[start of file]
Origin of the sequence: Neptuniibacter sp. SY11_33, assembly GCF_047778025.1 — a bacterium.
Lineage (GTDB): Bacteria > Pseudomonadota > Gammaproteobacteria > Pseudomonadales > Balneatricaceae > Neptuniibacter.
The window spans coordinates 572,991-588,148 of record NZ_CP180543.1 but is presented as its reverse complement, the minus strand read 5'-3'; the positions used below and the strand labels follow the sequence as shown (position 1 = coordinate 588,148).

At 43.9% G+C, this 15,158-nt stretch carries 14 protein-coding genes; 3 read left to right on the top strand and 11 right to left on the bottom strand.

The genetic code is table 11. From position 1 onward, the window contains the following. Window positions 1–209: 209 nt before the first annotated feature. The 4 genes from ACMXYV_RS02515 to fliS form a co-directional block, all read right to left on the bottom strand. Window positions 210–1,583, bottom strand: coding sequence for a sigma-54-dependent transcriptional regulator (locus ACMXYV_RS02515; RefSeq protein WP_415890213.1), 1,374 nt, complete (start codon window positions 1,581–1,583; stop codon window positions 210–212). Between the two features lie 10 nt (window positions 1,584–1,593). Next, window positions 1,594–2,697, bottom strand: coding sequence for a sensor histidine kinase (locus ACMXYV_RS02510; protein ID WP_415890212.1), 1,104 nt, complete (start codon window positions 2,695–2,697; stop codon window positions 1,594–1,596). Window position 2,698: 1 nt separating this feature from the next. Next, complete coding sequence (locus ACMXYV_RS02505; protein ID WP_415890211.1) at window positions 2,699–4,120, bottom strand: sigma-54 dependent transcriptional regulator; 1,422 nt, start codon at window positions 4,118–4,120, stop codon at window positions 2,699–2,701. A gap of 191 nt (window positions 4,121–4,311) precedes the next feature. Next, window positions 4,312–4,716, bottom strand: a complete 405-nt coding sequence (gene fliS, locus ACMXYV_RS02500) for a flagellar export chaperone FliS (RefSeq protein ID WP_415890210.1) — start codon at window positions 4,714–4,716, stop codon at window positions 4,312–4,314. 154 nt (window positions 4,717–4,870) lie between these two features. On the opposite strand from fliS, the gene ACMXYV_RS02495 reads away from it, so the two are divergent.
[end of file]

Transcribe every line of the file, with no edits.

Origin of the sequence: Neptuniibacter sp. SY11_33, assembly GCF_047778025.1 — a bacterium.
Lineage (GTDB): Bacteria > Pseudomonadota > Gammaproteobacteria > Pseudomonadales > Balneatricaceae > Neptuniibacter.
The window spans coordinates 572,991-588,148 of record NZ_CP180543.1 but is presented as its reverse complement, the minus strand read 5'-3'; the positions used below and the strand labels follow the sequence as shown (position 1 = coordinate 588,148).

At 43.9% G+C, this 15,158-nt stretch carries 14 protein-coding genes; 3 read left to right on the top strand and 11 right to left on the bottom strand.

The genetic code is table 11. From position 1 onward, the window contains the following. Window positions 1–209: 209 nt before the first annotated feature. The 4 genes from ACMXYV_RS02515 to fliS form a co-directional block, all read right to left on the bottom strand. Window positions 210–1,583, bottom strand: coding sequence for a sigma-54-dependent transcriptional regulator (locus ACMXYV_RS02515; RefSeq protein WP_415890213.1), 1,374 nt, complete (start codon window positions 1,581–1,583; stop codon window positions 210–212). Between the two features lie 10 nt (window positions 1,584–1,593). Next, window positions 1,594–2,697, bottom strand: coding sequence for a sensor histidine kinase (locus ACMXYV_RS02510; protein ID WP_415890212.1), 1,104 nt, complete (start codon window positions 2,695–2,697; stop codon window positions 1,594–1,596). Window position 2,698: 1 nt separating this feature from the next. Next, complete coding sequence (locus ACMXYV_RS02505; protein ID WP_415890211.1) at window positions 2,699–4,120, bottom strand: sigma-54 dependent transcriptional regulator; 1,422 nt, start codon at window positions 4,118–4,120, stop codon at window positions 2,699–2,701. A gap of 191 nt (window positions 4,121–4,311) precedes the next feature. Next, window positions 4,312–4,716, bottom strand: a complete 405-nt coding sequence (gene fliS, locus ACMXYV_RS02500) for a flagellar export chaperone FliS (RefSeq protein ID WP_415890210.1) — start codon at window positions 4,714–4,716, stop codon at window positions 4,312–4,314. 154 nt (window positions 4,717–4,870) lie between these two features. On the opposite strand from fliS, the gene ACMXYV_RS02495 reads away from it, so the two are divergent.